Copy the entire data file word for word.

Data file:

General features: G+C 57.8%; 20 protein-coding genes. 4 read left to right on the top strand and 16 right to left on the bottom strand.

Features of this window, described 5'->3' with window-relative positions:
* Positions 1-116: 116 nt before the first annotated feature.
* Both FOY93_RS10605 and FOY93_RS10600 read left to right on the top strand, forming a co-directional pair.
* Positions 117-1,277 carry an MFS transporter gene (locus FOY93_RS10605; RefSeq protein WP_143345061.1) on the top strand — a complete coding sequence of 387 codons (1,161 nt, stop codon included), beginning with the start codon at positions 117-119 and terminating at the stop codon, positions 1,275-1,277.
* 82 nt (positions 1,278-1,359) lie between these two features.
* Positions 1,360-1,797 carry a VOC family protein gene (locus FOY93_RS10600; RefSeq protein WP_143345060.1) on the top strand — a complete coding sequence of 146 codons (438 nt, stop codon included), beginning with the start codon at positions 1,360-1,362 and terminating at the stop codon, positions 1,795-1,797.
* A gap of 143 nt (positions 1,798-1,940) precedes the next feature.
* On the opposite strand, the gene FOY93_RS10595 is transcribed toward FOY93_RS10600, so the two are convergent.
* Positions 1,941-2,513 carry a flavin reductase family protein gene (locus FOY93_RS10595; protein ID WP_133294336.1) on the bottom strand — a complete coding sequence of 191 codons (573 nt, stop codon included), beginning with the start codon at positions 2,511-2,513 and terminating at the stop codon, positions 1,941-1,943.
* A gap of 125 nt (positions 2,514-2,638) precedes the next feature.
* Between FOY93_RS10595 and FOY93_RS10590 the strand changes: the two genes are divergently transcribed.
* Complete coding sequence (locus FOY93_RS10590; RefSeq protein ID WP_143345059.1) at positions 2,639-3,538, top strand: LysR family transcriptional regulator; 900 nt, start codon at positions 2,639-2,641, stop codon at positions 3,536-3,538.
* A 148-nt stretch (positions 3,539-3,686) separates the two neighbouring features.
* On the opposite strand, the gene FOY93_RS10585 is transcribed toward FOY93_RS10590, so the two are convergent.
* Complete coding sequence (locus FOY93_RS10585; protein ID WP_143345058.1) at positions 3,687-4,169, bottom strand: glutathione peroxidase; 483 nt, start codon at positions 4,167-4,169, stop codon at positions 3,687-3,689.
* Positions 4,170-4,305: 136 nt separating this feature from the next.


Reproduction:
General features: G+C 57.8%; 20 protein-coding genes. 4 read left to right on the top strand and 16 right to left on the bottom strand.

Features of this window, described 5'->3' with window-relative positions:
* Positions 1-116: 116 nt before the first annotated feature.
* Both FOY93_RS10605 and FOY93_RS10600 read left to right on the top strand, forming a co-directional pair.
* Positions 117-1,277 carry an MFS transporter gene (locus FOY93_RS10605; RefSeq protein WP_143345061.1) on the top strand — a complete coding sequence of 387 codons (1,161 nt, stop codon included), beginning with the start codon at positions 117-119 and terminating at the stop codon, positions 1,275-1,277.
* 82 nt (positions 1,278-1,359) lie between these two features.
* Positions 1,360-1,797 carry a VOC family protein gene (locus FOY93_RS10600; RefSeq protein WP_143345060.1) on the top strand — a complete coding sequence of 146 codons (438 nt, stop codon included), beginning with the start codon at positions 1,360-1,362 and terminating at the stop codon, positions 1,795-1,797.
* A gap of 143 nt (positions 1,798-1,940) precedes the next feature.
* On the opposite strand, the gene FOY93_RS10595 is transcribed toward FOY93_RS10600, so the two are convergent.
* Positions 1,941-2,513 carry a flavin reductase family protein gene (locus FOY93_RS10595; protein ID WP_133294336.1) on the bottom strand — a complete coding sequence of 191 codons (573 nt, stop codon included), beginning with the start codon at positions 2,511-2,513 and terminating at the stop codon, positions 1,941-1,943.
* A gap of 125 nt (positions 2,514-2,638) precedes the next feature.
* Between FOY93_RS10595 and FOY93_RS10590 the strand changes: the two genes are divergently transcribed.
* Complete coding sequence (locus FOY93_RS10590; RefSeq protein ID WP_143345059.1) at positions 2,639-3,538, top strand: LysR family transcriptional regulator; 900 nt, start codon at positions 2,639-2,641, stop codon at positions 3,536-3,538.
* A 148-nt stretch (positions 3,539-3,686) separates the two neighbouring features.
* On the opposite strand, the gene FOY93_RS10585 is transcribed toward FOY93_RS10590, so the two are convergent.
* Complete coding sequence (locus FOY93_RS10585; protein ID WP_143345058.1) at positions 3,687-4,169, bottom strand: glutathione peroxidase; 483 nt, start codon at positions 4,167-4,169, stop codon at positions 3,687-3,689.
* Positions 4,170-4,305: 136 nt separating this feature from the next.